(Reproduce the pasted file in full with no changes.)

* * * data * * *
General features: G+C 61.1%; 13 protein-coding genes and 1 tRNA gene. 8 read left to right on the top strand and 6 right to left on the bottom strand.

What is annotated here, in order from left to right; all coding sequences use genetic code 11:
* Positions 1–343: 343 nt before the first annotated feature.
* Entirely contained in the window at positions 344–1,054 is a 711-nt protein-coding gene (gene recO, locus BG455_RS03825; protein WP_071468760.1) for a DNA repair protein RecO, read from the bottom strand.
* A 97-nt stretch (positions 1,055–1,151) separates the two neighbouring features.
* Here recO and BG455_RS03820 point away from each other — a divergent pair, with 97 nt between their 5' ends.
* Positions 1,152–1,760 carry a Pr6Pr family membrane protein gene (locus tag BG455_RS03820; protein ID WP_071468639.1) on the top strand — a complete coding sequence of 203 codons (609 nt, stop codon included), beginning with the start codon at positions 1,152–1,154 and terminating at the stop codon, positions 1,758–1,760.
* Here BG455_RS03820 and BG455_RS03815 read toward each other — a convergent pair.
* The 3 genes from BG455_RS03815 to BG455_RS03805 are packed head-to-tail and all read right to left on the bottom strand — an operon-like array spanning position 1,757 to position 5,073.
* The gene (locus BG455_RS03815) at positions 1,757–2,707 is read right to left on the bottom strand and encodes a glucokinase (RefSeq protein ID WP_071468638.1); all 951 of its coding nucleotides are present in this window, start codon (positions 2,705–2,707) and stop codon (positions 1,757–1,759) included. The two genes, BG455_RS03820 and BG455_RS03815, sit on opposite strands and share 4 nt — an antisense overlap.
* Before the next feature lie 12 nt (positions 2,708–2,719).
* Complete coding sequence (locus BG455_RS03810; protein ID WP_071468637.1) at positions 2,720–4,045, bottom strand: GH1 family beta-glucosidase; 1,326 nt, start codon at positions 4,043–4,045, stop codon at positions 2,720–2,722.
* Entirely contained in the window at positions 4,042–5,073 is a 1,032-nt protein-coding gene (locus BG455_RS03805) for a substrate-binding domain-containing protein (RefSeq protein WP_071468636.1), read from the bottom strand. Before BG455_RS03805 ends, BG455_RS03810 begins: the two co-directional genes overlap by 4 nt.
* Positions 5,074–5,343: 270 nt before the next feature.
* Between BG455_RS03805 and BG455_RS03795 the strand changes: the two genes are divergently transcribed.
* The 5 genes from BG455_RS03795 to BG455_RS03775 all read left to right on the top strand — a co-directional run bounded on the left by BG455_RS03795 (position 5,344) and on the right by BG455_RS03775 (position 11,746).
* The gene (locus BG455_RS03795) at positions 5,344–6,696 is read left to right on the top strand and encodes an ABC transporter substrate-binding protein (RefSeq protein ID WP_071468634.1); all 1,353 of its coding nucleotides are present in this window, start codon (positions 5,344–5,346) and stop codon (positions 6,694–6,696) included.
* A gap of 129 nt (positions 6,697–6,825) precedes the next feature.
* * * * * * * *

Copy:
General features: G+C 61.1%; 13 protein-coding genes and 1 tRNA gene. 8 read left to right on the top strand and 6 right to left on the bottom strand.

What is annotated here, in order from left to right; all coding sequences use genetic code 11:
* Positions 1–343: 343 nt before the first annotated feature.
* Entirely contained in the window at positions 344–1,054 is a 711-nt protein-coding gene (gene recO, locus BG455_RS03825; protein WP_071468760.1) for a DNA repair protein RecO, read from the bottom strand.
* A 97-nt stretch (positions 1,055–1,151) separates the two neighbouring features.
* Here recO and BG455_RS03820 point away from each other — a divergent pair, with 97 nt between their 5' ends.
* Positions 1,152–1,760 carry a Pr6Pr family membrane protein gene (locus tag BG455_RS03820; protein ID WP_071468639.1) on the top strand — a complete coding sequence of 203 codons (609 nt, stop codon included), beginning with the start codon at positions 1,152–1,154 and terminating at the stop codon, positions 1,758–1,760.
* Here BG455_RS03820 and BG455_RS03815 read toward each other — a convergent pair.
* The 3 genes from BG455_RS03815 to BG455_RS03805 are packed head-to-tail and all read right to left on the bottom strand — an operon-like array spanning position 1,757 to position 5,073.
* The gene (locus BG455_RS03815) at positions 1,757–2,707 is read right to left on the bottom strand and encodes a glucokinase (RefSeq protein ID WP_071468638.1); all 951 of its coding nucleotides are present in this window, start codon (positions 2,705–2,707) and stop codon (positions 1,757–1,759) included. The two genes, BG455_RS03820 and BG455_RS03815, sit on opposite strands and share 4 nt — an antisense overlap.
* Before the next feature lie 12 nt (positions 2,708–2,719).
* Complete coding sequence (locus BG455_RS03810; protein ID WP_071468637.1) at positions 2,720–4,045, bottom strand: GH1 family beta-glucosidase; 1,326 nt, start codon at positions 4,043–4,045, stop codon at positions 2,720–2,722.
* Entirely contained in the window at positions 4,042–5,073 is a 1,032-nt protein-coding gene (locus BG455_RS03805) for a substrate-binding domain-containing protein (RefSeq protein WP_071468636.1), read from the bottom strand. Before BG455_RS03805 ends, BG455_RS03810 begins: the two co-directional genes overlap by 4 nt.
* Positions 5,074–5,343: 270 nt before the next feature.
* Between BG455_RS03805 and BG455_RS03795 the strand changes: the two genes are divergently transcribed.
* The 5 genes from BG455_RS03795 to BG455_RS03775 all read left to right on the top strand — a co-directional run bounded on the left by BG455_RS03795 (position 5,344) and on the right by BG455_RS03775 (position 11,746).
* The gene (locus BG455_RS03795) at positions 5,344–6,696 is read left to right on the top strand and encodes an ABC transporter substrate-binding protein (RefSeq protein ID WP_071468634.1); all 1,353 of its coding nucleotides are present in this window, start codon (positions 5,344–5,346) and stop codon (positions 6,694–6,696) included.
* A gap of 129 nt (positions 6,697–6,825) precedes the next feature.